The Bourne Legacy (2012) – James Newton Howard

When I first learned that James Newton Howard was to be composing the score, I was actually a little bit worried – not because of my lack of faith in Newton Howard as a composer, but because it’s such an opposite film from the kinds he normally composes for. When I think Newton Howard, I think beautiful, flowing melodies, rich orchestra, and perhaps a warm brass fanfare or two…I certainly don’t think “action film”. John Powell composed the scores for the original Bourne trilogy, so I was surprised that he didn’t return. Despite my reservations, however, Newton Howard did a splendid job.

 I have two favorite things about this album: 1) the opening track, “Legacy”, contains the main theme for Bourne as heard in the opening track of The Bourne Identity‘s score, “Main Titles”; 2) the closing track is an updated version of Moby’s “Extreme Ways”, featuring a more orchestral accompaniment and the subtitle “Bourne’s Legacy”. “Extreme Ways” played in the end credits of all three Matt Damon Bourne films, so it’s nice to see it return.

Aside from those two tracks, much of this score is a lot more…”much-ier” than John Powell’s original scores. Newton Howard uses some of the same electronic orchestration, but he combines it with an orchestra in a way that is consistently action-packed and suspenseful. Whereas much of The Bourne Identity‘s score was a bit minimal, The Bourne Legacy‘s score features tracks like “Drone”, “High Powered Rifle”, and “Magsaysay Suite” that are much bigger and decidedly not minimal.

That’s not to say that Newton Howard sacrifices the kind of music I know him for in favor of this new, aggressive style. In fact, his traditional style of music is also featured throughout; in “You Fell in Love”, we hear a somber melody that starts dramatically in the low string part before the high strings take over and just about break your heart. Another track, “Aftermath”, opens with long, sustained strings that seem to emulate great loss or tragedy. This builds into a strong, full string orchestra that hints at a mission unfinished and more to come.

One thing I miss from The Bourne Legacy‘s score, though, is a consistent motif that is heard throughout the film that lets the audience know that something is either happening or about to happen. In Powell’s original score, you can hear what I’m talking about in the track “At the Bank”; this motif is catchy, prominent, and featured throughout, and it trains the audience to know that something awesome is going on when you hear it. There’s nothing like that (that I’ve noticed) in Newton Howard’s score, unfortunately.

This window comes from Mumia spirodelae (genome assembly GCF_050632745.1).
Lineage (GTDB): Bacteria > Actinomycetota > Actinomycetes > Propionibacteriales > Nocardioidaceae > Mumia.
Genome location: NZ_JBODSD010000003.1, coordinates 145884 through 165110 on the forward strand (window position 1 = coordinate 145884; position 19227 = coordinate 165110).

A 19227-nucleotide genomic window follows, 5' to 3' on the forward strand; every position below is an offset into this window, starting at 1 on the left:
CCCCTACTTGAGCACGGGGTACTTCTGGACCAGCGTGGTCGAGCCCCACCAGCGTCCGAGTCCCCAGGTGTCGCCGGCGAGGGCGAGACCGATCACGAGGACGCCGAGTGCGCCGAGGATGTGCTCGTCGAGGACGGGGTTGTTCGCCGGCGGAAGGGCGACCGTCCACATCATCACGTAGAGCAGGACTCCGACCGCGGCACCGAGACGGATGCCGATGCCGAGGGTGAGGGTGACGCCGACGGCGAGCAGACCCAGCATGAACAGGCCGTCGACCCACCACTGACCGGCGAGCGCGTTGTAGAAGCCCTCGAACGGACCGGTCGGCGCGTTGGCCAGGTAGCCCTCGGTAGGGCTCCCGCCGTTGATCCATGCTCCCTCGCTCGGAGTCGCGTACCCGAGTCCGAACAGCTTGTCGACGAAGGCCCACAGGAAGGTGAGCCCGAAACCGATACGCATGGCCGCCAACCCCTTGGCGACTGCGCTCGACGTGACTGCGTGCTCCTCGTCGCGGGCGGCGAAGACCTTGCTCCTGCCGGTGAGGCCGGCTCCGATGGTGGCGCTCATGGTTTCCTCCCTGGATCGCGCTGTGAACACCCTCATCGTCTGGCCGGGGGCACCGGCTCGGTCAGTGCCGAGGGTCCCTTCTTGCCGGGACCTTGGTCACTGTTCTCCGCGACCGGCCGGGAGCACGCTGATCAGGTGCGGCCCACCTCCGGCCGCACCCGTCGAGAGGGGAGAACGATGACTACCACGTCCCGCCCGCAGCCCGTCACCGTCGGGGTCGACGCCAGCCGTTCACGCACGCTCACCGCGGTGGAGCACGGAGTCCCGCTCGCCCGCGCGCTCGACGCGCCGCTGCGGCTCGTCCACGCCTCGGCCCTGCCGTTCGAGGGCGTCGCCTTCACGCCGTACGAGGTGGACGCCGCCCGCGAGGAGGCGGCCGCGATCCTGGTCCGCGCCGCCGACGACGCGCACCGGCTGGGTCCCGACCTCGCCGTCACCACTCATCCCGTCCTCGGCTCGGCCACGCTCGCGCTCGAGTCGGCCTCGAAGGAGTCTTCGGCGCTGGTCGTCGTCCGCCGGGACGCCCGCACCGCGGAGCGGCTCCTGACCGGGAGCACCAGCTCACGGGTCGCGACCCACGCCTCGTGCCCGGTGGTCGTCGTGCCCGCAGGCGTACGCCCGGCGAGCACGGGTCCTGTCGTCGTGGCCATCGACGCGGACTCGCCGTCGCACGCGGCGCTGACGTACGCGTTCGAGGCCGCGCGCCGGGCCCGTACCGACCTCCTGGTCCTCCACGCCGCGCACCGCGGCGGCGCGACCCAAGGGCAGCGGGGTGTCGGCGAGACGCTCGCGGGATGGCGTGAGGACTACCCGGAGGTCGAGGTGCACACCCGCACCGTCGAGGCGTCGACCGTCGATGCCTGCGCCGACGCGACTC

Despite that small complaint, I’m overall pretty pleased with The Bourne Legacy‘s score. It keeps you sitting on the edge of your seat – or, if you’re standing, on your toes – throughout, and it supplies plenty of both compelling action and emotion, showing that this job is not just about killing people…it’s about finding who you are and doing something about it. James Newton Howard’s deviation from his normal style is refreshing and opens plenty of doors for both his career and for the continuation of the Bourne film series. This score definitely has me even more excited to see Jeremy Renner in the new film next week!

Rating: 4 (out of 5)

1. “Legacy”   2:40
2. “Drone”   4:15
3. “NRAG”   0:59
4. “You Fell in Love”   1:42
5. “Program Shutdown”   3:00
6. “Over the Mountain”   0:51
7. “High Powered Rifle”   2:50
8. “They’re All Dead”   2:48
9. “Manila Lab”   2:40
10. “Wolves/Sic Ric”   2:19
11. “Doctor of What?”   4:28
12. “Aaron in Chicago”   1:32
13. “Wolf Attack”   2:57
14. “Chem Talk”   1:35
15. “Flight 167”   3:30
16. “Aaron Run!”   1:08
17. “You Belong Here”   1:17
18. “Cognitive Degrade”   2:49
19. “17 Hour Head Start”   3:51
20. “Viralled Out”   0:58
21. “You’re Doing Fine”   1:18
22. “Simon Ross”   1:37
23. “LARX Tarmac”   1:45
24. “Magsaysay Suite”   3:04
25. “Aftermath”   2:49
26. “Extreme Ways (Bourne’s Legacy)” (Moby) 4:51

Total Length: app. 64 min.

iTunes Album Link


P.S. – Read my review of the film here!


3 responses to “The Bourne Legacy (2012) – James Newton Howard

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